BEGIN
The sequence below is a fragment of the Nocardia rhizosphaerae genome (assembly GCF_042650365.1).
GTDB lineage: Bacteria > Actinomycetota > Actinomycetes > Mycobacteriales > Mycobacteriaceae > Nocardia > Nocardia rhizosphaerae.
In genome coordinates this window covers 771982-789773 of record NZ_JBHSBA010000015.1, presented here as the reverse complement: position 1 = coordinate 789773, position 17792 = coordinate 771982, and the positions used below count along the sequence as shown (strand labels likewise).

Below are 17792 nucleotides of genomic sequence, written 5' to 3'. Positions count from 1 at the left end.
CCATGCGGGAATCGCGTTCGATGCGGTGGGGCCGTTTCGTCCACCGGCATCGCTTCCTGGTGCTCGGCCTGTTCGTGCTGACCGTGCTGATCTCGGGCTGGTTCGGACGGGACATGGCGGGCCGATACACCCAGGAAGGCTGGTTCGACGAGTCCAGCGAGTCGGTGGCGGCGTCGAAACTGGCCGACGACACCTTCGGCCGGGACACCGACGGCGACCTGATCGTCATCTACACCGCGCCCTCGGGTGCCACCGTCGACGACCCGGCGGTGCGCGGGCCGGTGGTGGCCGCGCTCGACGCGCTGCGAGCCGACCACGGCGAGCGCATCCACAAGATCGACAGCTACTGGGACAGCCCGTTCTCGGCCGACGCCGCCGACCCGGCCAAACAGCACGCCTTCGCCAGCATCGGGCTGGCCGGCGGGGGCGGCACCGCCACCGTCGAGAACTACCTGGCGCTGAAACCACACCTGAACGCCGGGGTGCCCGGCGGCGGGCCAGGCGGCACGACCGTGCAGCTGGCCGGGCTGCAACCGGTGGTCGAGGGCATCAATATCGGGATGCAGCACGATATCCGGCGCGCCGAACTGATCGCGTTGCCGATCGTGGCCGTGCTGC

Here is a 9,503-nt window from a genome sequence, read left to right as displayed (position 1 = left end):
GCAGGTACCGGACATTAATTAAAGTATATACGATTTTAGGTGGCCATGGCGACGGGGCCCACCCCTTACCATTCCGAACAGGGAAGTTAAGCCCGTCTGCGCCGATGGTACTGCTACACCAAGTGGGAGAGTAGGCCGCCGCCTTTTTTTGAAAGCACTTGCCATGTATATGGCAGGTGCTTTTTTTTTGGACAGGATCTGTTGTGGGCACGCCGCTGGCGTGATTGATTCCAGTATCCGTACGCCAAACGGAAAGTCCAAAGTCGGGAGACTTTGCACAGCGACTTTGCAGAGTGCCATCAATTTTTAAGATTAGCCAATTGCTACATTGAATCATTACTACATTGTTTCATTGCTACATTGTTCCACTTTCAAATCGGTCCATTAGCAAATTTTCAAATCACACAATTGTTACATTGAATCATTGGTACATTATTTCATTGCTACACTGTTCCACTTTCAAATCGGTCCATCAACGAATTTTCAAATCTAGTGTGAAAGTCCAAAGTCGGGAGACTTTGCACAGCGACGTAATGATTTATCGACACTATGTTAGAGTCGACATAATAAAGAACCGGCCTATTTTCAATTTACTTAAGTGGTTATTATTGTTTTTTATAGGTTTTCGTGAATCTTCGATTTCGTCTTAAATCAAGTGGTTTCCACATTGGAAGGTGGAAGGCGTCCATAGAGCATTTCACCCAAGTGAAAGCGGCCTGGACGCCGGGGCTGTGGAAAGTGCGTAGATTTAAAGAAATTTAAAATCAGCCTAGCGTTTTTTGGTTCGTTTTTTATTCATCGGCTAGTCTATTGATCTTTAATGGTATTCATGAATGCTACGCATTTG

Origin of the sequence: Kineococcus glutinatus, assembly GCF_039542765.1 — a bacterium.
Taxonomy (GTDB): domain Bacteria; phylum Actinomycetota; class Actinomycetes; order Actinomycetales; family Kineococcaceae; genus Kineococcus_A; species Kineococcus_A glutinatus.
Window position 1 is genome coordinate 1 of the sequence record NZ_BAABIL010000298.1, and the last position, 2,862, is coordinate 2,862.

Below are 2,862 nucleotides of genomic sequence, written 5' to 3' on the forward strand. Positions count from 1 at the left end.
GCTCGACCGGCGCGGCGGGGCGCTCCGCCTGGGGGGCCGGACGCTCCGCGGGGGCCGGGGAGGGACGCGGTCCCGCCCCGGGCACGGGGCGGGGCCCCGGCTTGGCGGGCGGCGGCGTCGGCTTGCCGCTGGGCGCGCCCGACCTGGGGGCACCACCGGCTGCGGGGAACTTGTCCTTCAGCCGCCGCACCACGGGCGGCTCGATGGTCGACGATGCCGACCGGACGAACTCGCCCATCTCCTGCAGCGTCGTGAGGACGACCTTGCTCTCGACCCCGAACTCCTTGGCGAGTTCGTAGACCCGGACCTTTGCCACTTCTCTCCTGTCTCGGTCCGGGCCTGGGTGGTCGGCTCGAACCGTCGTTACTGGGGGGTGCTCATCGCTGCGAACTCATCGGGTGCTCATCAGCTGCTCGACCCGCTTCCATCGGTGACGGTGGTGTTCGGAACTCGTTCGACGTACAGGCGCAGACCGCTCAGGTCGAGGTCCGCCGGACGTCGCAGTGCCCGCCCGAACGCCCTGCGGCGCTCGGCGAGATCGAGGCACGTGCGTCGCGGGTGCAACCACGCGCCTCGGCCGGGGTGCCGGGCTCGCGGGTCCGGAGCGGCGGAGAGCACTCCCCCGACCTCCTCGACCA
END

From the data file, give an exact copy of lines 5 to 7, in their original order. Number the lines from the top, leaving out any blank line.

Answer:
CCATGCGGGAATCGCGTTCGATGCGGTGGGGCCGTTTCGTCCACCGGCATCGCTTCCTGGTGCTCGGCCTGTTCGTGCTGACCGTGCTGATCTCGGGCTGGTTCGGACGGGACATGGCGGGCCGATACACCCAGGAAGGCTGGTTCGACGAGTCCAGCGAGTCGGTGGCGGCGTCGAAACTGGCCGACGACACCTTCGGCCGGGACACCGACGGCGACCTGATCGTCATCTACACCGCGCCCTCGGGTGCCACCGTCGACGACCCGGCGGTGCGCGGGCCGGTGGTGGCCGCGCTCGACGCGCTGCGAGCCGACCACGGCGAGCGCATCCACAAGATCGACAGCTACTGGGACAGCCCGTTCTCGGCCGACGCCGCCGACCCGGCCAAACAGCACGCCTTCGCCAGCATCGGGCTGGCCGGCGGGGGCGGCACCGCCACCGTCGAGAACTACCTGGCGCTGAAACCACACCTGAACGCCGGGGTGCCCGGCGGCGGGCCAGGCGGCACGACCGTGCAGCTGGCCGGGCTGCAACCGGTGGTCGAGGGCATCAATATCGGGATGCAGCACGATATCCGGCGCGCCGAACTGATCGCGTTGCCGATCGTGGCCGTGCTGC

Here is a 9,503-nt window from a genome sequence, read left to right as displayed (position 1 = left end):
GCAGGTACCGGACATTAATTAAAGTATATACGATTTTAGGTGGCCATGGCGACGGGGCCCACCCCTTACCATTCCGAACAGGGAAGTTAAGCCCGTCTGCGCCGATGGTACTGCTACACCAAGTGGGAGAGTAGGCCGCCGCCTTTTTTTGAAAGCACTTGCCATGTATATGGCAGGTGCTTTTTTTTTGGACAGGATCTGTTGTGGGCACGCCGCTGGCGTGATTGATTCCAGTATCCGTACGCCAAACGGAAAGTCCAAAGTCGGGAGACTTTGCACAGCGACTTTGCAGAGTGCCATCAATTTTTAAGATTAGCCAATTGCTACATTGAATCATTACTACATTGTTTCATTGCTACATTGTTCCACTTTCAAATCGGTCCATTAGCAAATTTTCAAATCACACAATTGTTACATTGAATCATTGGTACATTATTTCATTGCTACACTGTTCCACTTTCAAATCGGTCCATCAACGAATTTTCAAATCTAGTGTGAAAGTCCAAAGTCGGGAGACTTTGCACAGCGACGTAATGATTTATCGACACTATGTTAGAGTCGACATAATAAAGAACCGGCCTATTTTCAATTTACTTAAGTGGTTATTATTGTTTTTTATAGGTTTTCGTGAATCTTCGATTTCGTCTTAAATCAAGTGGTTTCCACATTGGAAGGTGGAAGGCGTCCATAGAGCATTTCACCCAAGTGAAAGCGGCCTGGACGCCGGGGCTGTGGAAAGTGCGTAGATTTAAAGAAATTTAAAATCAGCCTAGCGTTTTTTGGTTCGTTTTTTATTCATCGGCTAGTCTATTGATCTTTAATGGTATTCATGAATGCTACGCATTTG